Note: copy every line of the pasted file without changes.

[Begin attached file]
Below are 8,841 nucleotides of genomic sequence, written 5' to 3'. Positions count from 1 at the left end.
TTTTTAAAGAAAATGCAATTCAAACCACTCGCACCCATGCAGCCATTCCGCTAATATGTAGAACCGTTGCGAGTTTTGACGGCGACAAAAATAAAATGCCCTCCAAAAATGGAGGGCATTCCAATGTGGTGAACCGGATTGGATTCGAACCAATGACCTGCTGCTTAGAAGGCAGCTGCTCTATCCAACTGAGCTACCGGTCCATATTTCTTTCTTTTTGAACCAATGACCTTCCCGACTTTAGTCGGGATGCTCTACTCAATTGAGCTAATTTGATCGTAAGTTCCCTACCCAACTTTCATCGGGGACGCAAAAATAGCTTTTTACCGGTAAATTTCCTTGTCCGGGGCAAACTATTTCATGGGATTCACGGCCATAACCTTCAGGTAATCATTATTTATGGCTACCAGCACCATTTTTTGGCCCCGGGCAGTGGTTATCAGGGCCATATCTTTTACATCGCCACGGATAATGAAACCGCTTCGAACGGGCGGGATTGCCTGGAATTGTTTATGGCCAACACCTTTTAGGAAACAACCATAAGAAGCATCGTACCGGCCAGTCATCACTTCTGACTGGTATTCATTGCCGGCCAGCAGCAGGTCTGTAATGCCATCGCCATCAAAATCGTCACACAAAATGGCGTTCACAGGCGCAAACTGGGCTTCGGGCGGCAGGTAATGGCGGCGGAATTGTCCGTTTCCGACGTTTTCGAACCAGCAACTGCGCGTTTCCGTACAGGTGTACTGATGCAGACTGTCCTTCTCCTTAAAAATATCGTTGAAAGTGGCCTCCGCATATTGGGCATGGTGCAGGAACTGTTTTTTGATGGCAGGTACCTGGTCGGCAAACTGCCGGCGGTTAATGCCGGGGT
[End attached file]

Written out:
Below are 8,841 nucleotides of genomic sequence, written 5' to 3'. Positions count from 1 at the left end.
TTTTTAAAGAAAATGCAATTCAAACCACTCGCACCCATGCAGCCATTCCGCTAATATGTAGAACCGTTGCGAGTTTTGACGGCGACAAAAATAAAATGCCCTCCAAAAATGGAGGGCATTCCAATGTGGTGAACCGGATTGGATTCGAACCAATGACCTGCTGCTTAGAAGGCAGCTGCTCTATCCAACTGAGCTACCGGTCCATATTTCTTTCTTTTTGAACCAATGACCTTCCCGACTTTAGTCGGGATGCTCTACTCAATTGAGCTAATTTGATCGTAAGTTCCCTACCCAACTTTCATCGGGGACGCAAAAATAGCTTTTTACCGGTAAATTTCCTTGTCCGGGGCAAACTATTTCATGGGATTCACGGCCATAACCTTCAGGTAATCATTATTTATGGCTACCAGCACCATTTTTTGGCCCCGGGCAGTGGTTATCAGGGCCATATCTTTTACATCGCCACGGATAATGAAACCGCTTCGAACGGGCGGGATTGCCTGGAATTGTTTATGGCCAACACCTTTTAGGAAACAACCATAAGAAGCATCGTACCGGCCAGTCATCACTTCTGACTGGTATTCATTGCCGGCCAGCAGCAGGTCTGTAATGCCATCGCCATCAAAATCGTCACACAAAATGGCGTTCACAGGCGCAAACTGGGCTTCGGGCGGCAGGTAATGGCGGCGGAATTGTCCGTTTCCGACGTTTTCGAACCAGCAACTGCGCGTTTCCGTACAGGTGTACTGATGCAGACTGTCCTTCTCCTTAAAAATATCGTTGAAAGTGGCCTCCGCATATTGGGCATGGTGCAGGAACTGTTTTTTGATGGCAGGTACCTGGTCGGCAAACTGCCGGCGGTTAATGCCGGGGT